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Israeli Shawarma

Shawarma is an is one of the most beloved street foods in Israel – especially among tourists! It isn’t hard to make at home though so you can easily bring the flavors of Israel to your kitchen.

Two shawarma filled pitas on a white plate on a white marble counter

Shwarma originated in the Ottoman Empire and is today popular across the Middle East and is closely related to the Greek Gyro.

Traditionally, shawarma was made with lamb but can also be made with goat, beef, turkey, or chicken.

In Israel, all of these versions can be found – I’ve tried all of them – but turkey is the most popular, followed by lamb and chicken.

In fact, turkey shawarma is eaten so much in Israel that Israeli’s eat more turkey than anyone else globally. Due to Thanksgiving Americans are in second place.

In fact, since shawarma is typically made with boneless skinless turkey thigh, raw pieces are actually labeled “shawarma” in supermarkets.

Still, the lamb flavor is ideal so you’ll often see slices of lamb fat at the top of rotisserie. As the fat melts, it drips down adding flavor and preventing the meat from drying out.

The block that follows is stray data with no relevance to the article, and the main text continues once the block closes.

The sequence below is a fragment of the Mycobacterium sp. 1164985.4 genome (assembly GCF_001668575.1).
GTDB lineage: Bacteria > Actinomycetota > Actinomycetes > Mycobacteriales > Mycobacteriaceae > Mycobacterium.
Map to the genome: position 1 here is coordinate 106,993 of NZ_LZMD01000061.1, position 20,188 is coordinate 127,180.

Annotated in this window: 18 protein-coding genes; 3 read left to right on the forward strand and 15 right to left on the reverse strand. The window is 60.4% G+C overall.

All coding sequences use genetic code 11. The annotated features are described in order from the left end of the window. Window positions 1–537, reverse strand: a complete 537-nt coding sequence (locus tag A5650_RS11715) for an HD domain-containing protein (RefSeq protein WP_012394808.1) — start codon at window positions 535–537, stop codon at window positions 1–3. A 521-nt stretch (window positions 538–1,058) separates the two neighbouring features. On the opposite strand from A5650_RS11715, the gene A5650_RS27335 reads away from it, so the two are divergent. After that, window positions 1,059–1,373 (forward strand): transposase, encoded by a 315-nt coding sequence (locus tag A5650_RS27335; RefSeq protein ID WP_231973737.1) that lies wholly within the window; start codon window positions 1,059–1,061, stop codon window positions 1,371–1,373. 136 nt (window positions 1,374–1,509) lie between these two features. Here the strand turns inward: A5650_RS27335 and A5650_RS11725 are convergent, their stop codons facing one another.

Shawarma is sliced off the skewer as orders are placed. It is then served along in a pita or a lafa that has been shmeered with chumus (hummus), along with french fries and Israeli salad, and drizzle with tichina (thin).

I’m a purist so I leave it there but people add all kinds of pickled vegetables and/or top with amba.

For those who like it spicy “charif” (which means spicy and is actually called “schoog” is added for an extra kick.

Yield: 8 servings

Israeli Shawarma

Two shawarma filled pitas on a white plate on a white marble counter

Shawarma is an is one of the most beloved street foods in Israel. It is easy to make at home so you can make it in your own kitchen.

Prep Time 5 minutes
Cook Time 10 minutes
Resting and Preparation Time 15 minutes
Total Time 30 minutes



  1. Place chicken or turkey thigh into a bowl along with olive oil and shawarma spice.
  2. Mix to combine until pieces are well coated.
  3. Heat 3 tablespoons of olive oil. If using lamb fat, fry it for 2 to 3 minutes.
  4. On a medium heat chicken thigh or managable pieces of tureky thigh.
  5. Cook for 5 to 7 minutes. Turn over, and cook for another 6 to 7 minutes.
  6. Remove and let meat meat rest for five minutes.
  7. Slice into about 1/4-inch pieces. Then, cut to make sure that no pieces are longer than 1-inch.
  8. Serve in a pita lined with chumus, top with french fries and Israeli salad, and drizzel with techina.


If using turkey thigh, cut and pound into managable pieces.

Nutrition Information:



Serving Size:


Amount Per Serving: Calories: 423Total Fat: 29gSaturated Fat: 6gTrans Fat: 0gUnsaturated Fat: 22gCholesterol: 152mgSodium: 153mgCarbohydrates: 0gFiber: 0gSugar: 0gProtein: 38g

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